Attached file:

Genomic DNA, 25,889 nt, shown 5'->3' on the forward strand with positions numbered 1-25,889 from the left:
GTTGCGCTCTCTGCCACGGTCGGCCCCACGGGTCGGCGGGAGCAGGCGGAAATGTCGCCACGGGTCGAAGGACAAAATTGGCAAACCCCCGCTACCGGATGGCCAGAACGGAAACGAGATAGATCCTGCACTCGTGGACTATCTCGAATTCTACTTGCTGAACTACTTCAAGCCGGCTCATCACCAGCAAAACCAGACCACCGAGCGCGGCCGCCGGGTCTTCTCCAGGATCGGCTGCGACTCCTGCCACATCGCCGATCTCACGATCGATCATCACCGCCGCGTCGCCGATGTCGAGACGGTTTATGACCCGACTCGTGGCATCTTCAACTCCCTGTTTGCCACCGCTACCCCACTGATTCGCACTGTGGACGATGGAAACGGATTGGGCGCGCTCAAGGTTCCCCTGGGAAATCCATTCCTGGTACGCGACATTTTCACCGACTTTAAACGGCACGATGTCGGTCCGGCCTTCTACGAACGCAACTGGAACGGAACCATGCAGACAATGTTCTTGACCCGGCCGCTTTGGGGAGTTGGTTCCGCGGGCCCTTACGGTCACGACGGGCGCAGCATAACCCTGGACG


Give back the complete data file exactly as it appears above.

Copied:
Genomic DNA, 25,889 nt, shown 5'->3' on the forward strand with positions numbered 1-25,889 from the left:
GTTGCGCTCTCTGCCACGGTCGGCCCCACGGGTCGGCGGGAGCAGGCGGAAATGTCGCCACGGGTCGAAGGACAAAATTGGCAAACCCCCGCTACCGGATGGCCAGAACGGAAACGAGATAGATCCTGCACTCGTGGACTATCTCGAATTCTACTTGCTGAACTACTTCAAGCCGGCTCATCACCAGCAAAACCAGACCACCGAGCGCGGCCGCCGGGTCTTCTCCAGGATCGGCTGCGACTCCTGCCACATCGCCGATCTCACGATCGATCATCACCGCCGCGTCGCCGATGTCGAGACGGTTTATGACCCGACTCGTGGCATCTTCAACTCCCTGTTTGCCACCGCTACCCCACTGATTCGCACTGTGGACGATGGAAACGGATTGGGCGCGCTCAAGGTTCCCCTGGGAAATCCATTCCTGGTACGCGACATTTTCACCGACTTTAAACGGCACGATGTCGGTCCGGCCTTCTACGAACGCAACTGGAACGGAACCATGCAGACAATGTTCTTGACCCGGCCGCTTTGGGGAGTTGGTTCCGCGGGCCCTTACGGTCACGACGGGCGCAGCATAACCCTGGACG